War against substance abuse – Daily Trust

Drug abuse has become a grave menace that requires a drastic and strong-willed approach, if it must be curbed in this country. In the last few weeks, revelations from agencies of government on the deep penetration of this vice in our youths and society are startling. The National Drug Law Enforcement Agency [NDLEA] has said as many as three million codeine syrup bottles were consumed on a daily basis in Kano. It also said twice that amount is consumed in the North-West States.

Also, the Nigeria Customs Services [NCS] recently intercepted about 35 containers of tramadol at various ports in the country. Tramadol is a restricted drug but it is being abused by Nigerian youths. Director-General of the National Agency for Food, Drug Administration and Control [NAFDAC] Professor Moji Adeyeye also said these drugs are shipped into Nigeria from South-East Asia, where they are not consumed. She said in those countries of origin, India and China, they are marked “For Export Only.” She said, “[Because of the strength of the drugs] they are not allowed in [those] countries. But they don’t see any problem in exporting them to our country.”

To underscore the severity of the problem, President Muhammadu Buhari has set up a Presidential Committee on Drug Abuse tasked with the challenge of eliminating drug and substance abuse in the country. In his speech at the inauguration on December 10, Buhari said, “The drugs that are commonly abused include but are not limited to alcohol, cigarettes, caffeine, tramadol, codeine etc.”

In spite of the fact that the president has set up the presidential committee, it is necessary for NDLEA, which is vested with the task of curbing the abuse of drugs and arresting criminals behind the abuses, to be equipped to drastically deal with the situation.  Senior personnel who are experts in pharmacy and pharmacology should be made to occupy strategic positions in the organisation, so that NDLEA does not totally rely on NAFDAC, another agency of government, in its efforts to curtail the drug abuse. Though the head of the agency is mainly derived from the military, it is important to have pharmacists to play core functions at the agency, so that NDLEA’s relationship with NAFDAC could be seamless.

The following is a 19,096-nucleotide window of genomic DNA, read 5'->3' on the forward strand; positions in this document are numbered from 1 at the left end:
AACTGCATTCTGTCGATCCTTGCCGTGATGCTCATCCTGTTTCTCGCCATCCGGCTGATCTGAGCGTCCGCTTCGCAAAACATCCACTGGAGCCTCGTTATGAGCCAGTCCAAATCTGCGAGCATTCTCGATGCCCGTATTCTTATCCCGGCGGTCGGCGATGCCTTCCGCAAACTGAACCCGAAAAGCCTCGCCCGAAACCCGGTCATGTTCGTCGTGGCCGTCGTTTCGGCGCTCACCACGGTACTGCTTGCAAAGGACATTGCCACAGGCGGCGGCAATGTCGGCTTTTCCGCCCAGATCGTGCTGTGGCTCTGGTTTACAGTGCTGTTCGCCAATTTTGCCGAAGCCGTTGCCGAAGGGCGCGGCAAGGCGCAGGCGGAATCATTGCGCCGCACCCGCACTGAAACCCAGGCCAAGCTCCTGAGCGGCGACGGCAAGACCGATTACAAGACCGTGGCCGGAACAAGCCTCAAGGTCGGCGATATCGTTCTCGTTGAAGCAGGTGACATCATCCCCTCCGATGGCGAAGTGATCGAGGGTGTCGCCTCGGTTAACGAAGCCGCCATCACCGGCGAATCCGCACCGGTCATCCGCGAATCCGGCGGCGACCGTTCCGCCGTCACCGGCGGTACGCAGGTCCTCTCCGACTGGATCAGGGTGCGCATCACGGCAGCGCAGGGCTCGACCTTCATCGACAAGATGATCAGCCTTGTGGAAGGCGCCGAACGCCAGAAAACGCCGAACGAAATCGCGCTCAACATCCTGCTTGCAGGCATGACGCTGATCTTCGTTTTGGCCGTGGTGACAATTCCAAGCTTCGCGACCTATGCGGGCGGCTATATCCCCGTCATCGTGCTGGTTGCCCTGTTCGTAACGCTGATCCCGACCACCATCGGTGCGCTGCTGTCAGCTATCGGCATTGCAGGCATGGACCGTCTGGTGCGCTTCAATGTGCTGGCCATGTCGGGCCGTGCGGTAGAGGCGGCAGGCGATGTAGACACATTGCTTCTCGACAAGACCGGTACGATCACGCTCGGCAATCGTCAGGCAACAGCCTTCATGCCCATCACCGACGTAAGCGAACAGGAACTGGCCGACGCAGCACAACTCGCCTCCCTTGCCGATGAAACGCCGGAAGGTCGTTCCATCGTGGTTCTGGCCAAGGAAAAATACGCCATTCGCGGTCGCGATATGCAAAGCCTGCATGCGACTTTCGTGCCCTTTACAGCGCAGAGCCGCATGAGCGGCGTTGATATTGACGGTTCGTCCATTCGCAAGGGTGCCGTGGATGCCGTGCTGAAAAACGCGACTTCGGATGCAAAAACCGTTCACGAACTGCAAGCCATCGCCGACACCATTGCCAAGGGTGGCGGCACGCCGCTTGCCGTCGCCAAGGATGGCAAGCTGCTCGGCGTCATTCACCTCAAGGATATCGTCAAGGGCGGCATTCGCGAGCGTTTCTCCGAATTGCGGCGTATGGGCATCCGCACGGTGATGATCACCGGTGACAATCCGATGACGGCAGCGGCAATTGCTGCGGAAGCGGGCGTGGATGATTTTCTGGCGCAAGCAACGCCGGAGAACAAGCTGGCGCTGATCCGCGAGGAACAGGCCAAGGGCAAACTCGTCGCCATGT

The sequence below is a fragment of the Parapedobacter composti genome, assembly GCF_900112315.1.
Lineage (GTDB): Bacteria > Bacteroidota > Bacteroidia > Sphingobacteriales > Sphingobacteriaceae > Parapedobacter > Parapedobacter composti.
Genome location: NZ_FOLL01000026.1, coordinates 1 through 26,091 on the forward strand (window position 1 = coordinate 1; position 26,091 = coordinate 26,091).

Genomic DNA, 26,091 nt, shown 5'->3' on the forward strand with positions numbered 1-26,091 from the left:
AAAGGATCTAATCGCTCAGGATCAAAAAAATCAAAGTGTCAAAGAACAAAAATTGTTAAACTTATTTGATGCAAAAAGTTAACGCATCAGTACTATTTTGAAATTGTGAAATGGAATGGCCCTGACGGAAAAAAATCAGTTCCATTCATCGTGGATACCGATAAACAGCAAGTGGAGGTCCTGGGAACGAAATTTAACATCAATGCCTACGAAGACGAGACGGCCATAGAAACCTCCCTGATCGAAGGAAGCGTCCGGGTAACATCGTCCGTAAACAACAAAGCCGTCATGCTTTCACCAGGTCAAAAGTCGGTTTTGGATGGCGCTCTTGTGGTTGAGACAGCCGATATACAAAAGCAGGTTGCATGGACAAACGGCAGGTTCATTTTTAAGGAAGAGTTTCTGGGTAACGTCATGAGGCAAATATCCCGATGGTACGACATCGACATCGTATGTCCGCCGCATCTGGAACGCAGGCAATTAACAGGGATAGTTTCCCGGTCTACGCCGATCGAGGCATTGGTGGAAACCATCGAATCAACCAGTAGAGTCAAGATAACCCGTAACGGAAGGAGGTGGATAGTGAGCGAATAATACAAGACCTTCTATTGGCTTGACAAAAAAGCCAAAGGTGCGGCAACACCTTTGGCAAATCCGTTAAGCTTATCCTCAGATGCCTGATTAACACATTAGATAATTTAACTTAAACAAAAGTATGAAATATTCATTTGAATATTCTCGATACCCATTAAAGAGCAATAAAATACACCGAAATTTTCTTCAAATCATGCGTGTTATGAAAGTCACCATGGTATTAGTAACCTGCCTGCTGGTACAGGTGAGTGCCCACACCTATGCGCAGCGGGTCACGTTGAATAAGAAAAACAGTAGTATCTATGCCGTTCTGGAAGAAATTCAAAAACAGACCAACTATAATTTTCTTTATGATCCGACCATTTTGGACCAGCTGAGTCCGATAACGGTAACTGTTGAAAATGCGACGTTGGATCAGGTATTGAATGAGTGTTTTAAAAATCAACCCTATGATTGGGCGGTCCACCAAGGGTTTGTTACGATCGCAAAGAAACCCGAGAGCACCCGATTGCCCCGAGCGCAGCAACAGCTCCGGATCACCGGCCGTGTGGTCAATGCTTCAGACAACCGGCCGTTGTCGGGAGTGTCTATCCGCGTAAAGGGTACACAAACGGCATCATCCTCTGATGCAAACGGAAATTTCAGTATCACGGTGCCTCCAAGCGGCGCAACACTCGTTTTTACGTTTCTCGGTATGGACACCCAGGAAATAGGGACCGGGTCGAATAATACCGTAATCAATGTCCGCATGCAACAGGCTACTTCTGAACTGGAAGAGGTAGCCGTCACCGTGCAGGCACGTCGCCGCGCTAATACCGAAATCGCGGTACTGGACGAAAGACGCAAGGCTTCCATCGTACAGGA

Furthermore, it has become crucial for NDLEA to engage in preventive advocacy and activities that would discourage Nigerian youths from substance abuse. This campaign should not be ad hoc, but a core function of the organisation and should be handled by experts who are experienced in this. The campaign should be taken from city to city, school to school, and community to community across the country. Though the dangers of substance abuse are taught as topics in Social Studies in primary and junior secondary schools, the gravity of the vice now is such that mass advocacy programmes should be embarked upon to discourage many youths from drug abuse.

Also, we encourage the Federal Government to engage in diplomatic efforts to prevent the shipping of the drugs from China and India into Nigeria. The governments of these countries should be engaged at the highest level on this matter. No serious government should fold its arms when goods imported from other countries put the lives of its youths at risk. There is no shying away from this challenge of seeking the cooperation of the embassies or high commissions of these countries to ensure that the shipment of these drugs into Nigeria is halted.

If such bilateral deals are reached, it would be easier for the Nigeria Customs Service and other relevant agencies that monitor illegal import of drugs into Nigeria to do their jobs. The increase in substance abuse is not only destroying our youths but also destabilising families across Nigeria. All hands must be on deck to halt this evil.

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